New type of solid oxide fuel cells
(sustainabilityenvironment.com) – Coming from the United States, it is more precisely from the engineering and materials science laboratories of Michigan Technological University, a new flexible fuel cells. The electrochemical device, renamed with the acronym CSSFC, is a kind of solid oxide fuel cell (also known as SOFC) to which the team of scientists has modified the design to improve performance. But to understand what kind of innovation research has brought, we need to take a few steps back.
What are the SOFC?
SOFC solid oxide fuel cells represent an interesting energy conversion technology, capable of producing electricity directly from the fuel. These systems are highly efficient and can work with different fuels, adapting to both hydrogen and methane. On the other hand, however, they require high operating temperatures (about 800°C) that raise their costs and production complexity. This is why industry research has been studying new ways to lower the operating temperature without affecting the yield.
The new CSSFC
The scientist Yun Hang Hu and two students Hanrui Su and Wei Zhang, faced these challenges by changing the conventional approach to the problem. In detail, the team created an interface inside the cell between the electrolyte and the molten carbonate that could act as an ultrafast channel for the transfer of oxygen ions.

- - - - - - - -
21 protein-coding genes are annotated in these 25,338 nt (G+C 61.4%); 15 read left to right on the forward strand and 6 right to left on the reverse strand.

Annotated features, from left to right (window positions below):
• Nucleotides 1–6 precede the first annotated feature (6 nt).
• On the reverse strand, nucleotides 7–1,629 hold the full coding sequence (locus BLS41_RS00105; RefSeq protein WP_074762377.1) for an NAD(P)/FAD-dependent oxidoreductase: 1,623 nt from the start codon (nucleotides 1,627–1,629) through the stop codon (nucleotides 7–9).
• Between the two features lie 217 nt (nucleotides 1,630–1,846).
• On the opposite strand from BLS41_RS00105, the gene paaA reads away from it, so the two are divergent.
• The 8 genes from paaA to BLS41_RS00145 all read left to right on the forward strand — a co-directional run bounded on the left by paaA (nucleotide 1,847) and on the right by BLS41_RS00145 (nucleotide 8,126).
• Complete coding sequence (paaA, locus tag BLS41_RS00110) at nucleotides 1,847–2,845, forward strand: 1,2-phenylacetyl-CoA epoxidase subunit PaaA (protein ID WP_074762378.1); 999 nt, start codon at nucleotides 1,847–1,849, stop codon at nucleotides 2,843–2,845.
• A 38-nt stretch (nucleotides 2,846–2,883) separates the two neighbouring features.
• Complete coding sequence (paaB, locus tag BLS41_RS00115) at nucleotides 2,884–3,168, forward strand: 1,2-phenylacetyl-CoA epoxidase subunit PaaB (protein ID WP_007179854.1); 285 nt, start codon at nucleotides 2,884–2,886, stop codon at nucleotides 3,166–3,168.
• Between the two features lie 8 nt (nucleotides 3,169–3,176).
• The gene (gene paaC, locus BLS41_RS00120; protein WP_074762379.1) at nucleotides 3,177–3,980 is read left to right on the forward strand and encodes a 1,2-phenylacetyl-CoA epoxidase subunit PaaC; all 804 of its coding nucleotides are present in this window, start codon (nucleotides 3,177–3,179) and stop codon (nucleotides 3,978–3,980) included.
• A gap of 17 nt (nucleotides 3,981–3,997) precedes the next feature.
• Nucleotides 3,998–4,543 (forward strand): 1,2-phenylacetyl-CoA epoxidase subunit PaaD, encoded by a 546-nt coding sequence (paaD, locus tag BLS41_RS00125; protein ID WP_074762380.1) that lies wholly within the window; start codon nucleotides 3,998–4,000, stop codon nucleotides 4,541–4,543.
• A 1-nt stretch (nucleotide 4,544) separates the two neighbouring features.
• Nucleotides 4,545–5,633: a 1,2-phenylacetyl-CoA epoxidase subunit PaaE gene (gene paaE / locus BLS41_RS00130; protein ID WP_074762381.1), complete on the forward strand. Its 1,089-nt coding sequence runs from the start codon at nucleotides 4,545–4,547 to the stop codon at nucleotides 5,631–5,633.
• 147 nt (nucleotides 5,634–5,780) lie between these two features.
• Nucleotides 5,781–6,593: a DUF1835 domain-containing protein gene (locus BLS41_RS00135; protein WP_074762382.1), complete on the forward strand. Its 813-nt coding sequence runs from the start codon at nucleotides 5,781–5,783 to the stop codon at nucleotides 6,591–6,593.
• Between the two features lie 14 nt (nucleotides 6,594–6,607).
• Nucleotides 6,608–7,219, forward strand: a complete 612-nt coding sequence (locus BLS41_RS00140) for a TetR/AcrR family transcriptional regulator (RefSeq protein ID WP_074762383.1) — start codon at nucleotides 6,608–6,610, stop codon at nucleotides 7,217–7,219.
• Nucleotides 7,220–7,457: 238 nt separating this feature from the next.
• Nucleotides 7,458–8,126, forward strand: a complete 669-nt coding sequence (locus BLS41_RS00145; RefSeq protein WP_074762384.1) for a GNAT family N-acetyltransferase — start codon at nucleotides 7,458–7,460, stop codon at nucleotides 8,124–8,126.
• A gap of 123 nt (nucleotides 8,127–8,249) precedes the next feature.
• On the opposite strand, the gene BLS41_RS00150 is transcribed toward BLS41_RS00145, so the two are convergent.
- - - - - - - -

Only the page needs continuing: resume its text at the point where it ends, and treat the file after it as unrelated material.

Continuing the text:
“This allowed us to invent a completely new type of fuel cell, a solid fuel cell with carbonate superstructure (CSSFC),” Hu said. “The operating temperature of a conventional SOFC is usually 800 degrees Celsius or higher, because at a lower temperature the transfer of ions into a solid electrolyte would be very slow,” the scientist stressed. “In contrast, the superstructured electrolyte of the CSSFC can provide a rapid ion transfer at 550 degrees Celsius or less, even at 470 degrees Celsius“.
The relatively low operating temperature offers high theoretical efficiency and lower manufacturing costs of the cells. In addition, the CSSFC has a high peak power density of 215 mw/cm2 with dry methane fuel at 550 ºC, which is higher than all reported values of SOFC supported by electrolyte. The results of the research were published in Proceedings of the National Academy of Sciences.